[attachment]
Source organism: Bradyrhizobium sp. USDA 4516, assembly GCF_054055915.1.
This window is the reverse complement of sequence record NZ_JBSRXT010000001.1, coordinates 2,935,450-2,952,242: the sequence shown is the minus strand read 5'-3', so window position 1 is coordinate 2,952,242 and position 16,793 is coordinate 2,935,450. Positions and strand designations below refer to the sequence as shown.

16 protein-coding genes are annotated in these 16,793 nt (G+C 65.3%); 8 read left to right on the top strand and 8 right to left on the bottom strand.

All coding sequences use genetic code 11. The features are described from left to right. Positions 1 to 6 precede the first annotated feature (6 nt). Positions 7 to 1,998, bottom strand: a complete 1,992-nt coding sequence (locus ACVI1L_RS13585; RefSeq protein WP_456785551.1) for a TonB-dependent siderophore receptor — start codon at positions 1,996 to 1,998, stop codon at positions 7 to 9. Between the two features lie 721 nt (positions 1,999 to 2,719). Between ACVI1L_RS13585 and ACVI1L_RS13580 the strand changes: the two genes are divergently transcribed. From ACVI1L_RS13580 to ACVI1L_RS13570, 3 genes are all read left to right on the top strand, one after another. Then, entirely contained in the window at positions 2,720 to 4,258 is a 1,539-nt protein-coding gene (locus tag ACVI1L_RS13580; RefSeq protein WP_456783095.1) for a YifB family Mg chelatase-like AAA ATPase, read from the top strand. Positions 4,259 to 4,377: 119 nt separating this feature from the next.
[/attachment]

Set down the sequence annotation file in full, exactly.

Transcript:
Source organism: Bradyrhizobium sp. USDA 4516, assembly GCF_054055915.1.
This window is the reverse complement of sequence record NZ_JBSRXT010000001.1, coordinates 2,935,450-2,952,242: the sequence shown is the minus strand read 5'-3', so window position 1 is coordinate 2,952,242 and position 16,793 is coordinate 2,935,450. Positions and strand designations below refer to the sequence as shown.

16 protein-coding genes are annotated in these 16,793 nt (G+C 65.3%); 8 read left to right on the top strand and 8 right to left on the bottom strand.

All coding sequences use genetic code 11. The features are described from left to right. Positions 1 to 6 precede the first annotated feature (6 nt). Positions 7 to 1,998, bottom strand: a complete 1,992-nt coding sequence (locus ACVI1L_RS13585; RefSeq protein WP_456785551.1) for a TonB-dependent siderophore receptor — start codon at positions 1,996 to 1,998, stop codon at positions 7 to 9. Between the two features lie 721 nt (positions 1,999 to 2,719). Between ACVI1L_RS13585 and ACVI1L_RS13580 the strand changes: the two genes are divergently transcribed. From ACVI1L_RS13580 to ACVI1L_RS13570, 3 genes are all read left to right on the top strand, one after another. Then, entirely contained in the window at positions 2,720 to 4,258 is a 1,539-nt protein-coding gene (locus tag ACVI1L_RS13580; RefSeq protein WP_456783095.1) for a YifB family Mg chelatase-like AAA ATPase, read from the top strand. Positions 4,259 to 4,377: 119 nt separating this feature from the next.